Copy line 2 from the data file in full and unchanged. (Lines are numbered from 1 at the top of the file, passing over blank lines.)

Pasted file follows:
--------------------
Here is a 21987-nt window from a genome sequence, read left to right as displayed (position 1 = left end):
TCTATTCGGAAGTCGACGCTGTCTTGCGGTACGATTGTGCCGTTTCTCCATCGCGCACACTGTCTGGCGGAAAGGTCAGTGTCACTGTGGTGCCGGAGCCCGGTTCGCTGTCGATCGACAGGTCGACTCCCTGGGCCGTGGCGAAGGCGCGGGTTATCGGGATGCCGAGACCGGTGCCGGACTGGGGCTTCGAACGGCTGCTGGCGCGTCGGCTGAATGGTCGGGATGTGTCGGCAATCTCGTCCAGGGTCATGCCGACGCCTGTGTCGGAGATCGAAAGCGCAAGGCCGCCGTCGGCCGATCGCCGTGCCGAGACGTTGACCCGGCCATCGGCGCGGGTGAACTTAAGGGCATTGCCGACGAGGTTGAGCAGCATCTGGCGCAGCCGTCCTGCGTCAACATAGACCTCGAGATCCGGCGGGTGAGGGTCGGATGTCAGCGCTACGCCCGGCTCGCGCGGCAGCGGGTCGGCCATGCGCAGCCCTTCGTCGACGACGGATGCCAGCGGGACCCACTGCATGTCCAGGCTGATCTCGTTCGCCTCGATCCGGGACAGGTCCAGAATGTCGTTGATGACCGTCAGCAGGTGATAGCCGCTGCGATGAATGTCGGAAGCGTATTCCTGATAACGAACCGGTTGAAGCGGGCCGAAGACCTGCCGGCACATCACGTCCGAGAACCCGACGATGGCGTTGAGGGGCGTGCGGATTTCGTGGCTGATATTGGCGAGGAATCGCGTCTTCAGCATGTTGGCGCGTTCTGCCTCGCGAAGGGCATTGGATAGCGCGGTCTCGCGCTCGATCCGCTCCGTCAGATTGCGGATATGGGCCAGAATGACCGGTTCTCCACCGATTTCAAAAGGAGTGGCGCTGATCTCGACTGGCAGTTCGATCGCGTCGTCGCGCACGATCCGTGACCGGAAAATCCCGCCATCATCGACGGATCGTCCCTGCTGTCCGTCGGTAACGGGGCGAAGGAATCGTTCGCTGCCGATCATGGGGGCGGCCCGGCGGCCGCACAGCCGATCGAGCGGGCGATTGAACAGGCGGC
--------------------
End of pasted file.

TCTATTCGGAAGTCGACGCTGTCTTGCGGTACGATTGTGCCGTTTCTCCATCGCGCACACTGTCTGGCGGAAAGGTCAGTGTCACTGTGGTGCCGGAGCCCGGTTCGCTGTCGATCGACAGGTCGACTCCCTGGGCCGTGGCGAAGGCGCGGGTTATCGGGATGCCGAGACCGGTGCCGGACTGGGGCTTCGAACGGCTGCTGGCGCGTCGGCTGAATGGTCGGGATGTGTCGGCAATCTCGTCCAGGGTCATGCCGACGCCTGTGTCGGAGATCGAAAGCGCAAGGCCGCCGTCGGCCGATCGCCGTGCCGAGACGTTGACCCGGCCATCGGCGCGGGTGAACTTAAGGGCATTGCCGACGAGGTTGAGCAGCATCTGGCGCAGCCGTCCTGCGTCAACATAGACCTCGAGATCCGGCGGGTGAGGGTCGGATGTCAGCGCTACGCCCGGCTCGCGCGGCAGCGGGTCGGCCATGCGCAGCCCTTCGTCGACGACGGATGCCAGCGGGACCCACTGCATGTCCAGGCTGATCTCGTTCGCCTCGATCCGGGACAGGTCCAGAATGTCGTTGATGACCGTCAGCAGGTGATAGCCGCTGCGATGAATGTCGGAAGCGTATTCCTGATAACGAACCGGTTGAAGCGGGCCGAAGACCTGCCGGCACATCACGTCCGAGAACCCGACGATGGCGTTGAGGGGCGTGCGGATTTCGTGGCTGATATTGGCGAGGAATCGCGTCTTCAGCATGTTGGCGCGTTCTGCCTCGCGAAGGGCATTGGATAGCGCGGTCTCGCGCTCGATCCGCTCCGTCAGATTGCGGATATGGGCCAGAATGACCGGTTCTCCACCGATTTCAAAAGGAGTGGCGCTGATCTCGACTGGCAGTTCGATCGCGTCGTCGCGCACGATCCGTGACCGGAAAATCCCGCCATCATCGACGGATCGTCCCTGCTGTCCGTCGGTAACGGGGCGAAGGAATCGTTCGCTGCCGATCATGGGGGCGGCCCGGCGGCCGCACAGCCGATCGAGCGGGCGATTGAACAGGCGGC